Bahrain's £80m circuit has been praised by Formula One chiefs, drivers and team bosses after the inaugural Grand Prix in Manama last weekend.
But Bahrain's success has put pressure on Europe's older tracks including the home of the British GP at Silverstone.
"Bahrain shows you why Silverstone really has a material problem," said Williams team boss Frank Williams.
"I've always been a supporter of Silverstone but when you are here you think oh, there is a problem."
Around £40m needs to be pumped into the Northamptonshire track to upgrade the pit and paddock complex and media centre.
Securing funding for the redevelopment, which is partly underway, remains a major problem but Eddie Jordan, whose team are based at Silverstone, says more needs to be done.
"Silverstone should up their game and if they don't they will suffer the consequences," said Jordan.
"There are too many new circuits that have come up with something unbelievable."
No expense has been spared on creating the Sakhir track in the Middle East, and particular attention has been paid to creating spacious garages and hospitality facilities.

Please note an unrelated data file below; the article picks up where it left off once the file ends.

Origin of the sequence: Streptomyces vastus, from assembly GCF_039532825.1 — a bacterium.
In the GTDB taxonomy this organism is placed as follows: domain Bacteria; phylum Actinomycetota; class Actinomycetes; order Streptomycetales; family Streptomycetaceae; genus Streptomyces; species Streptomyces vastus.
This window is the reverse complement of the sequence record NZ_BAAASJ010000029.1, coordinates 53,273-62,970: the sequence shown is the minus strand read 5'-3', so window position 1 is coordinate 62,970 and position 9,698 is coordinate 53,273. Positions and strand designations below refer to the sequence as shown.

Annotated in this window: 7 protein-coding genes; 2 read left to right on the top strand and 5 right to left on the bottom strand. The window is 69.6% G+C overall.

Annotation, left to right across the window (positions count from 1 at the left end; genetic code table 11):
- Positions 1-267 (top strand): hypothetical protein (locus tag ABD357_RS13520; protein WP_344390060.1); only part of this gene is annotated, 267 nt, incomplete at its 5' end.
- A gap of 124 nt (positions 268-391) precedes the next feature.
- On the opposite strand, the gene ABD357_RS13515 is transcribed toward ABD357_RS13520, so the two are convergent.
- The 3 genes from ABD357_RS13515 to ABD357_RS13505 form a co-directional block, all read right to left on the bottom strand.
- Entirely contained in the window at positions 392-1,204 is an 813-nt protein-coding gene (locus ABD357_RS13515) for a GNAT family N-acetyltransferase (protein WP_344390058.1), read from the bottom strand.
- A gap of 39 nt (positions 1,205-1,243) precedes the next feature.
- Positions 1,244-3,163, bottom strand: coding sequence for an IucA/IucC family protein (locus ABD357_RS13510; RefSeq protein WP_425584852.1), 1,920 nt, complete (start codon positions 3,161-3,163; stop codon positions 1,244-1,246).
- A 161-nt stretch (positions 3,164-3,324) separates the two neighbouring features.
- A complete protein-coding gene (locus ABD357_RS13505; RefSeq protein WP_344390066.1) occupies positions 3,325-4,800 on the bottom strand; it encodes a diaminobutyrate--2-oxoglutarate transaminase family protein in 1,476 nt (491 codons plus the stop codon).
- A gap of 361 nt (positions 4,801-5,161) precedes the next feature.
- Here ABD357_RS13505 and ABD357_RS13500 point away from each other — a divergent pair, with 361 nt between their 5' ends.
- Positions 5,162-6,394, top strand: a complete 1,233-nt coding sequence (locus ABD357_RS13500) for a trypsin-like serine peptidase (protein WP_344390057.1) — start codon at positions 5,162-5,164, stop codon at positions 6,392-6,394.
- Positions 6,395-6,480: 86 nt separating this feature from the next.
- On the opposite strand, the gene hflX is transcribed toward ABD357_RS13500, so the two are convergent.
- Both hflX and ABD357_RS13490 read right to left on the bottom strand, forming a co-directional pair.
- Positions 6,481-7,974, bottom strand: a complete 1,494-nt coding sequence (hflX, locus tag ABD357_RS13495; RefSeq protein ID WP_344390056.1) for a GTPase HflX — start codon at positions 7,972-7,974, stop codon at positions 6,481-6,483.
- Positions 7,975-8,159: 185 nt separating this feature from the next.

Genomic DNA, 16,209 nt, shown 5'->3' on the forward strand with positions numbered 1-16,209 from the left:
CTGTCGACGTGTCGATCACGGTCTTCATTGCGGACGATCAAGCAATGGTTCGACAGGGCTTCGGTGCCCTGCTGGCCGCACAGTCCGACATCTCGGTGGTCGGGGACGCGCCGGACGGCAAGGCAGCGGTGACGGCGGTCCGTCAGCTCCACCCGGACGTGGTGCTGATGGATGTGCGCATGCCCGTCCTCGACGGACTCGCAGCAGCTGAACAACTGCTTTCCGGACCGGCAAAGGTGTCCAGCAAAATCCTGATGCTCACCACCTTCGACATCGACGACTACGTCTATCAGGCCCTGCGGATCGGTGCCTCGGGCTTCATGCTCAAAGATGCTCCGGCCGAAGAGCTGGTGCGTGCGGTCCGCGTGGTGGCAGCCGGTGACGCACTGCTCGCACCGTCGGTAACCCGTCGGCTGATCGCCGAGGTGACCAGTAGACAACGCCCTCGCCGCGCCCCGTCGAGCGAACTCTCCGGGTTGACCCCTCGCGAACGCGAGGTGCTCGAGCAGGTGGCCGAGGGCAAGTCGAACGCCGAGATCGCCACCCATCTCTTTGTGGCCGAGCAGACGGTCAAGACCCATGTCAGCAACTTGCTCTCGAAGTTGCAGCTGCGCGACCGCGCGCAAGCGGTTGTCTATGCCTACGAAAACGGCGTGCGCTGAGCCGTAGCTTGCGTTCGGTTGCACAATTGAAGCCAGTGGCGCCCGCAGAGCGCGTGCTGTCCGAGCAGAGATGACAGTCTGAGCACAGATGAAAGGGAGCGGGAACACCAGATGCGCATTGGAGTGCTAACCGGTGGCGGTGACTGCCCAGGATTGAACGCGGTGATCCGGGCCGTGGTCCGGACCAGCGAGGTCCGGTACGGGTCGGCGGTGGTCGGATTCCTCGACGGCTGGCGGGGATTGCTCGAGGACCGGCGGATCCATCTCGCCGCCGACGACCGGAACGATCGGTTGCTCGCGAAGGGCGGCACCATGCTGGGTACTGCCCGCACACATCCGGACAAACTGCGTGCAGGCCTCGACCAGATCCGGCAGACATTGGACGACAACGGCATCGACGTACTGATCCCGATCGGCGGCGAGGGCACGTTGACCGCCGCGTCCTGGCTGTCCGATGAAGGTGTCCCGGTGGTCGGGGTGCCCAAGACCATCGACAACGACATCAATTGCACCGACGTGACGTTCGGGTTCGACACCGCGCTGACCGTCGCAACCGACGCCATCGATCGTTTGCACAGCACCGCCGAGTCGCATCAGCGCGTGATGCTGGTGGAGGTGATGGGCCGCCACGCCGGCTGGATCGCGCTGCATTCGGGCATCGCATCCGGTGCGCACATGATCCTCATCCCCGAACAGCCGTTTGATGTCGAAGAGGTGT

The circuit also aims to benefit F1's show by incorporating clear overtaking opportunities, and it drew immediate praise from race winner Michael Schumacher.
"I think everyone knows I'm in love with Spa in Belgium, so that stays number one, but this is not far off," said the six time world champion.
"It's really taken care of all the problems we have in other circuits. I think it's a great success."
The three most modern circuits in F1 are now all in the developing world - Malaysia, Bahrain and China - and all are funded by government.
"It's very important for us that F1 turns from a European championship with some overseas races to a full world
championship," said BMW motorsport director Mario Theissen.
"Venues like this which take the sport to a region for the first time have lifted the bar dramatically."